Péter Sólymos, a statistical ecologist with the ABMI, Boreal Avian Modelling project, and the U of A, brings us a guest post about his team’s new paper on point count methods for sampling boreal birds. Humans attach more value to rare things, but in conservation biology, rarity often implies an elevated risk. For example, smaller [...]
Are you a nature enthusiast, novice naturalist, or do you simply enjoy exploring the outdoors? Collecting and sharing our experiences in nature has come a long, long way. What began with pencils, notepads and sketches has evolved into an incredibly advanced tool that fits in your pocket—say hello to Alberta’s brand-new citizen science app, NatureLynx! [...]
A modified version of this post recently appeared as part of the ABMI’s regular feature in the Alberta Society of Professional Biologists’ newsletter, BIOS Quarterly. Here at the ABMI, we like to say that you manage what you measure—that the more we know about our living resources, the more likely we’ll be to responsibly manage [...]
A new predictive model using ABMI data suggests that Alberta’s boreal mixedwood forest could decline by at least 50% in the next 100 years due to climate change and wildfire. Change is a funny thing. Sometimes it’s blatantly obvious. Other times, like the old fable of the frog and the boiling water, you only see [...]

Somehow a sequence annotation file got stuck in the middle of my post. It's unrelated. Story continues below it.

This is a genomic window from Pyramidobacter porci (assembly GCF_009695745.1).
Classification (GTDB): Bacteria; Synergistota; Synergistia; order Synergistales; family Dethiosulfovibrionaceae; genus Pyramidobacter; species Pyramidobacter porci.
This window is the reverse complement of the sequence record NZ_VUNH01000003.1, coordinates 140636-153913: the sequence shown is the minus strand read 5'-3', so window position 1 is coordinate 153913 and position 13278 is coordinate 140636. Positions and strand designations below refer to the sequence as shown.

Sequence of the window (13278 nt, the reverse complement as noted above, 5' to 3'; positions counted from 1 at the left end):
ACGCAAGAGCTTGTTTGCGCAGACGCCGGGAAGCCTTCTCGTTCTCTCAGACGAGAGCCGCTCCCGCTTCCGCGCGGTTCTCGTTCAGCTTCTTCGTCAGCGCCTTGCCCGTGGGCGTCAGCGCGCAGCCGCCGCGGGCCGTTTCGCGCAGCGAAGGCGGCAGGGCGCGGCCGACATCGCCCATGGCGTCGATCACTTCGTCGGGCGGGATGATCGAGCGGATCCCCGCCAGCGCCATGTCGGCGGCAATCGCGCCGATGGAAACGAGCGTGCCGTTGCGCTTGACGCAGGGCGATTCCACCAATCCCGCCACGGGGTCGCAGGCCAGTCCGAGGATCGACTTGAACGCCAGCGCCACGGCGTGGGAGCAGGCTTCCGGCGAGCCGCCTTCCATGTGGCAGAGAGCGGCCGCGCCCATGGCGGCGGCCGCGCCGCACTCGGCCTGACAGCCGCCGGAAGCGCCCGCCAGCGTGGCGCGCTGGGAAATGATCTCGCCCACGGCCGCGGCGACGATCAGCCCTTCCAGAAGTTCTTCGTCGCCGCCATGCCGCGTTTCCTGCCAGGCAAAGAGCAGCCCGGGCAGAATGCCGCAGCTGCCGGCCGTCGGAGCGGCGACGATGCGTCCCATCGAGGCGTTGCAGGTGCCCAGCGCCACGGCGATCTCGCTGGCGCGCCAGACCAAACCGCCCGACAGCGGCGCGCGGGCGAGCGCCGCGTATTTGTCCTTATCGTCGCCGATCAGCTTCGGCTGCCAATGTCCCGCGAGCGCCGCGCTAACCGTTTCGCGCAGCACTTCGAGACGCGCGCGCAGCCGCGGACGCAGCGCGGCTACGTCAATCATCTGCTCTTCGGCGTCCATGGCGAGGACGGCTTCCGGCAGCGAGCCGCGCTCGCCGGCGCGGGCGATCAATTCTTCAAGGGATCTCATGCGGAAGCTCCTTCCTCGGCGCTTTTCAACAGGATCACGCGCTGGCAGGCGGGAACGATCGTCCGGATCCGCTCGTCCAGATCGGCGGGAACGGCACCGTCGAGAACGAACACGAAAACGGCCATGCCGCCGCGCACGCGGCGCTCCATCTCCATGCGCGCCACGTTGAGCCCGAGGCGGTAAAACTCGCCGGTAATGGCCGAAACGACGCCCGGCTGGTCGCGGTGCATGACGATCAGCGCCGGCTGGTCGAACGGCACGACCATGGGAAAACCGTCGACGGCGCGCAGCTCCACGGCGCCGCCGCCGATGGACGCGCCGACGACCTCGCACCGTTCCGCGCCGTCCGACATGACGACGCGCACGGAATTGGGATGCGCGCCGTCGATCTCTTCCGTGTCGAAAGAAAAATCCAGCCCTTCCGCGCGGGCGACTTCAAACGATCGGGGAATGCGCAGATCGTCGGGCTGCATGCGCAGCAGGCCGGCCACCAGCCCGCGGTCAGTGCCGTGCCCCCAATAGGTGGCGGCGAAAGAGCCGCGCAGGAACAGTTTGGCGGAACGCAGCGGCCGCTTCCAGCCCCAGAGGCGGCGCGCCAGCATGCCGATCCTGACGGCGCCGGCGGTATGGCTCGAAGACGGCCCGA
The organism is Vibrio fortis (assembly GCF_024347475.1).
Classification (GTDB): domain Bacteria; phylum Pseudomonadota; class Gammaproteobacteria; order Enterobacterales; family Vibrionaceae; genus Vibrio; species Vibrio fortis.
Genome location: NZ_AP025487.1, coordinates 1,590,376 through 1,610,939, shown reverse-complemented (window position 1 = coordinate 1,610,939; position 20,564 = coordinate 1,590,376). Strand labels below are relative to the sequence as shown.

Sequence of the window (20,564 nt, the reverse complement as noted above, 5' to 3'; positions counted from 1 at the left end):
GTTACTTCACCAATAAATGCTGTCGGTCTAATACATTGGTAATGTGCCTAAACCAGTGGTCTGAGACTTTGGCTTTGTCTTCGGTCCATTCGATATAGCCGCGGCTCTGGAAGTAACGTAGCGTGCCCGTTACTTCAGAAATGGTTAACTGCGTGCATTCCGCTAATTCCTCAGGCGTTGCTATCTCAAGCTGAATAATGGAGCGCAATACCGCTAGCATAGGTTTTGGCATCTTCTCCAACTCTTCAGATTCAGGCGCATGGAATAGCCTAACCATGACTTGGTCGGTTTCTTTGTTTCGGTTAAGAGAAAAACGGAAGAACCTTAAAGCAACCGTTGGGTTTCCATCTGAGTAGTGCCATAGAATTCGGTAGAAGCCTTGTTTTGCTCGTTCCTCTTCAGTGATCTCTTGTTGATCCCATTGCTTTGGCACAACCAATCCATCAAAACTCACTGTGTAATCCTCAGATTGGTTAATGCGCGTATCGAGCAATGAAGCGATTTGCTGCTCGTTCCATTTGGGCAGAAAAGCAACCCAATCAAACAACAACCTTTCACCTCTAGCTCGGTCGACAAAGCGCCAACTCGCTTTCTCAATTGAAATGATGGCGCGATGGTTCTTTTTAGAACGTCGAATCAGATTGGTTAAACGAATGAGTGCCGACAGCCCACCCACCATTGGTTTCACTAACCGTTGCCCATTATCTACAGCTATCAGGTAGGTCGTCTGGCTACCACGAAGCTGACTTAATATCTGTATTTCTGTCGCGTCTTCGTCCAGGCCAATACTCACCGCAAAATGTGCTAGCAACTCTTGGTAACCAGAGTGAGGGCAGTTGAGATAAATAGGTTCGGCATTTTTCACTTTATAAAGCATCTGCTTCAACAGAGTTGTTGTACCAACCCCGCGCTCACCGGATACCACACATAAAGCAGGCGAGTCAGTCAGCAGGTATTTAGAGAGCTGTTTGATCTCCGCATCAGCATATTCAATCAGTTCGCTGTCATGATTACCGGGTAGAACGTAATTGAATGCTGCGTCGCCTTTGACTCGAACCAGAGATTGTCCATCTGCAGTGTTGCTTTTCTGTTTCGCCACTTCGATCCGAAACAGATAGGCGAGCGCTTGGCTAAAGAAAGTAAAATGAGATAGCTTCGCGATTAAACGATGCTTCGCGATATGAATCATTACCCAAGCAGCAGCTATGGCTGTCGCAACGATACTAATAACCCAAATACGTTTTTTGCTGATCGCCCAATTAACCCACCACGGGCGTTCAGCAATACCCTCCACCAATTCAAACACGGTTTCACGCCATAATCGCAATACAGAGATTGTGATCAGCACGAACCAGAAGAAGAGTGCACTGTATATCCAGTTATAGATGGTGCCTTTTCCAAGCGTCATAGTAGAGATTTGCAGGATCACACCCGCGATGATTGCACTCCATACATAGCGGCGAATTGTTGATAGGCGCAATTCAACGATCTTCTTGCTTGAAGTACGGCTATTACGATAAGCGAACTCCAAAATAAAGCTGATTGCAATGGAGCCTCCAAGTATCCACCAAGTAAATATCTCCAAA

The ABMI recently released a new report on the status of human footprint in Alberta. Depending on your particular interests, you were probably struck by different aspects of the report—maybe the fact that 78% of central Alberta is now under human footprint, or the fact that in the Athabasca Oil Sands Area, that number is [...]
On February 7, 2018, the ABMI released a new report on human footprint in Alberta. While some media outlets provided well-informed, balanced coverage of the report, others resorted to sensationalist headlines that unfortunately misrepresented the report’s key findings. The following is the ABMI’s response to this inaccurate coverage. By Jim Herbers and Tara Narwani; Alberta [...]
Between 1999 and 2015, human activity in Alberta visibly converted over 23,000 square kilometres of native ecosystems into residential, recreational, or industrial landscapes, an area 3.5 times the size of Banff National Park. Feb 9 Update: This report received extensive coverage in the media. While some media outlets provided well-informed, balanced coverage, others resorted to [...]
2017 was another successful year for the ABMI, as we once again monitored Alberta’s biodiversity from A(rdenville) to Z(ama City). We’d just like to say ‘thanks’ to you, our friends, supporters, and collaborators. We look forward to working with and for you again in 2018.